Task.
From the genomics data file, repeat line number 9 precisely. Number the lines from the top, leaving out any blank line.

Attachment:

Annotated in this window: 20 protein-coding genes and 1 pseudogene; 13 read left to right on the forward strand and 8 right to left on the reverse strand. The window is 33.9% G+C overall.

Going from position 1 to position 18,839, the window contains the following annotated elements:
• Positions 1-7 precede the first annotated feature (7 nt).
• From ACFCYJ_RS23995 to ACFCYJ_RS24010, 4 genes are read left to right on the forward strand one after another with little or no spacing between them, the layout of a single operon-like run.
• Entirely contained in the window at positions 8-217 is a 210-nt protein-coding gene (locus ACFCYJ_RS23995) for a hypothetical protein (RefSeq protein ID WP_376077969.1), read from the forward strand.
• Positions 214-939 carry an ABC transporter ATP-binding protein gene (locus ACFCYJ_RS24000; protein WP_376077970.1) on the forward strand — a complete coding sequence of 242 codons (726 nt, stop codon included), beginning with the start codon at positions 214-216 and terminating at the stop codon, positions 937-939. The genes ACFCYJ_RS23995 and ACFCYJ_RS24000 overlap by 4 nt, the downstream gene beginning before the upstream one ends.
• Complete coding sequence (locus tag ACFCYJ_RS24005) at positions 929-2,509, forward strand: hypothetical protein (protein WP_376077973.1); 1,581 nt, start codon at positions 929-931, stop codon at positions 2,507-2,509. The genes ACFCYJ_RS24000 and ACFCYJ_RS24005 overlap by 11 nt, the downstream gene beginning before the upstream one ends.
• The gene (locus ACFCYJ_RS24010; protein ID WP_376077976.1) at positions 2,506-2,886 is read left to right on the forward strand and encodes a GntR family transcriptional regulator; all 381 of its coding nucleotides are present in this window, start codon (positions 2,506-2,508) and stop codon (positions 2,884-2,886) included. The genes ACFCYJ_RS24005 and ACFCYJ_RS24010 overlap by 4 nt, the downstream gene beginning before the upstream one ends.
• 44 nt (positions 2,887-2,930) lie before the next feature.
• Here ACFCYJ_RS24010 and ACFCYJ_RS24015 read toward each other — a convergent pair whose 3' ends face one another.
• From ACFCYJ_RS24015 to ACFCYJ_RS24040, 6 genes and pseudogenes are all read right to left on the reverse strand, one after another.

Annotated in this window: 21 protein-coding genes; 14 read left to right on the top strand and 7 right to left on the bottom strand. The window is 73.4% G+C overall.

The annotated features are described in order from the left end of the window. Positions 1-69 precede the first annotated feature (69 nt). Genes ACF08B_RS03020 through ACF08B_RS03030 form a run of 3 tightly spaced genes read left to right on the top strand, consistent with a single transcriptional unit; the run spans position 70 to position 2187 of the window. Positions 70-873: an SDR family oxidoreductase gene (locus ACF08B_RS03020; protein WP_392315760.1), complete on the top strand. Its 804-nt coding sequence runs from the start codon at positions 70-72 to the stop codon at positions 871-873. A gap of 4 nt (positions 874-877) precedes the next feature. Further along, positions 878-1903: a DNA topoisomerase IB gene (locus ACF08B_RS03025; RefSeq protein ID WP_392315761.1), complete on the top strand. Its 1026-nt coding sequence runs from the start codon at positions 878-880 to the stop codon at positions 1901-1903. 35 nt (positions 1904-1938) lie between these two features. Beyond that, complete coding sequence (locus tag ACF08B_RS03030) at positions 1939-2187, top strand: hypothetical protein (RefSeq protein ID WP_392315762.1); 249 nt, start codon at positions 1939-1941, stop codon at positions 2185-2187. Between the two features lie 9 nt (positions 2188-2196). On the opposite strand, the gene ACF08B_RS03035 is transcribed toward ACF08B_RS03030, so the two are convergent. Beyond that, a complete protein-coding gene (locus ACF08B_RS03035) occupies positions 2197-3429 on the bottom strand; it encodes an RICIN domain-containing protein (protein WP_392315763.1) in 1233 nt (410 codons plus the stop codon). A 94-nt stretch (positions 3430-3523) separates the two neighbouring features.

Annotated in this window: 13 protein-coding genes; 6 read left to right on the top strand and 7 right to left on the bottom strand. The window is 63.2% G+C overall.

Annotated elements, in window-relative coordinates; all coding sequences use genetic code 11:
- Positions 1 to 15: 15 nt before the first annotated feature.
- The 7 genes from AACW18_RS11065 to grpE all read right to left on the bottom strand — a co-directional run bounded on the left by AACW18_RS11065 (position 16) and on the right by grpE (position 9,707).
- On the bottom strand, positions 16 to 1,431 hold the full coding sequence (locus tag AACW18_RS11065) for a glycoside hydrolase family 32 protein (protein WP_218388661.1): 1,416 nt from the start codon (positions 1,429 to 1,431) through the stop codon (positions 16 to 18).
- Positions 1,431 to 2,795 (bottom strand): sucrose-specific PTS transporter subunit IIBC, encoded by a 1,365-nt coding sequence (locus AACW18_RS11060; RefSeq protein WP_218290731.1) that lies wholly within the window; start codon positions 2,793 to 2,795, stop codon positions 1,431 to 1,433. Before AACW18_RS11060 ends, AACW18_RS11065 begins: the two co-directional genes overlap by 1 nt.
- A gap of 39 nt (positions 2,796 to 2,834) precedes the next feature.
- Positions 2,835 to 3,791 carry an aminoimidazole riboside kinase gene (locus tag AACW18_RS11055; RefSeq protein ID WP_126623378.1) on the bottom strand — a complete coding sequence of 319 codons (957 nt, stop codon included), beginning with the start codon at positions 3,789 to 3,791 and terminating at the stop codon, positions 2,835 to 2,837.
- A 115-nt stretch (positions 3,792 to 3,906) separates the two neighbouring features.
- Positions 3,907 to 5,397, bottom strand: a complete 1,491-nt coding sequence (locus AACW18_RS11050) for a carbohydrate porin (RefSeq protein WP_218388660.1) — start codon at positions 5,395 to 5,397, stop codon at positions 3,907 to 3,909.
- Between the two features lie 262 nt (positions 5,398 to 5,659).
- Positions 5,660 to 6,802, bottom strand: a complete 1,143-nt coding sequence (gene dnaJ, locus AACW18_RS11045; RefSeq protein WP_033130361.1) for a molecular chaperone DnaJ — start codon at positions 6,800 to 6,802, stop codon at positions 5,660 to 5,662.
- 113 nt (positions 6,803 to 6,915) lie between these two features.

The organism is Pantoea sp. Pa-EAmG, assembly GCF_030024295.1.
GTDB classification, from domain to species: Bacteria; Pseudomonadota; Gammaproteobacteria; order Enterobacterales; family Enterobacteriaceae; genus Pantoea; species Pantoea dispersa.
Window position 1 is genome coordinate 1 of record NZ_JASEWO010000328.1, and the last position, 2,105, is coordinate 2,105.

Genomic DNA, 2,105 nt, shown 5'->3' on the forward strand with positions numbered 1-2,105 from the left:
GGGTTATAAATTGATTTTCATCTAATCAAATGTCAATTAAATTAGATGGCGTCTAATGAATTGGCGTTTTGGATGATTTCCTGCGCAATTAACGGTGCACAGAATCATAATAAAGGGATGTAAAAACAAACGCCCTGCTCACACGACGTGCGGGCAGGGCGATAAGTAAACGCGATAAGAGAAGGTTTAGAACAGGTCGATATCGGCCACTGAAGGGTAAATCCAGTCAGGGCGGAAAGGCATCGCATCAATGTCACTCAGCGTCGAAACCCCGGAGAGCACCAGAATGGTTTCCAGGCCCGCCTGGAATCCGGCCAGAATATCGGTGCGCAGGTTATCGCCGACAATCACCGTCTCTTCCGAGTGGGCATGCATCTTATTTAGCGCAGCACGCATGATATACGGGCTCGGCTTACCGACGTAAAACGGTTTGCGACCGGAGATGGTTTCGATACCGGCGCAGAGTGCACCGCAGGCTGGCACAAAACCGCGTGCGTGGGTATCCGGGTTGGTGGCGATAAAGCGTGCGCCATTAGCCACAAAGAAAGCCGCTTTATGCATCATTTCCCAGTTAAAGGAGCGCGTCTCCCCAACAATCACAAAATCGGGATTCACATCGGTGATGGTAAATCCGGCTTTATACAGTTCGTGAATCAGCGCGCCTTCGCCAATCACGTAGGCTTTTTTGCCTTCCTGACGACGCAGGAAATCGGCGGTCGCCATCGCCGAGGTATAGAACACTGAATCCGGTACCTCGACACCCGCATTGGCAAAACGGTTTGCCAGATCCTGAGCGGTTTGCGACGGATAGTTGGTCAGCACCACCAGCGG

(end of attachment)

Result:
• 44 nt (positions 2,887-2,930) lie before the next feature.